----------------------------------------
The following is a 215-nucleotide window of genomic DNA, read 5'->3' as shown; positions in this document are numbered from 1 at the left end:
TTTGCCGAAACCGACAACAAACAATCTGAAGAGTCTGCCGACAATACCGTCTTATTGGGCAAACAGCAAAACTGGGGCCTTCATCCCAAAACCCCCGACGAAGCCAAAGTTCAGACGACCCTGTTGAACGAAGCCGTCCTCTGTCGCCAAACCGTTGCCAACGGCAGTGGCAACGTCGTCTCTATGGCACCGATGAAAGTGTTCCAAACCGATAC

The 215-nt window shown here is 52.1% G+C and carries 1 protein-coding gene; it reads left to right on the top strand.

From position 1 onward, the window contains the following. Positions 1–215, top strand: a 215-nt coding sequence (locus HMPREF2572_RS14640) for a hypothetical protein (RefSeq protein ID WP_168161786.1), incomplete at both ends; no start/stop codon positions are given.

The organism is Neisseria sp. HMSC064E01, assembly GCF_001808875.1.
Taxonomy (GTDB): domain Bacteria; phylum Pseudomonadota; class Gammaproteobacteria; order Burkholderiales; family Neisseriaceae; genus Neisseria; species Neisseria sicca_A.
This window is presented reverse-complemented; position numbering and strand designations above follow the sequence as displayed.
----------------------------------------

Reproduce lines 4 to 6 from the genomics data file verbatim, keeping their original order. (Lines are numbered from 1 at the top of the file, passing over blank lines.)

From position 1 onward, the window contains the following. Positions 1–215, top strand: a 215-nt coding sequence (locus HMPREF2572_RS14640) for a hypothetical protein (RefSeq protein ID WP_168161786.1), incomplete at both ends; no start/stop codon positions are given.

The organism is Neisseria sp. HMSC064E01, assembly GCF_001808875.1.
Taxonomy (GTDB): domain Bacteria; phylum Pseudomonadota; class Gammaproteobacteria; order Burkholderiales; family Neisseriaceae; genus Neisseria; species Neisseria sicca_A.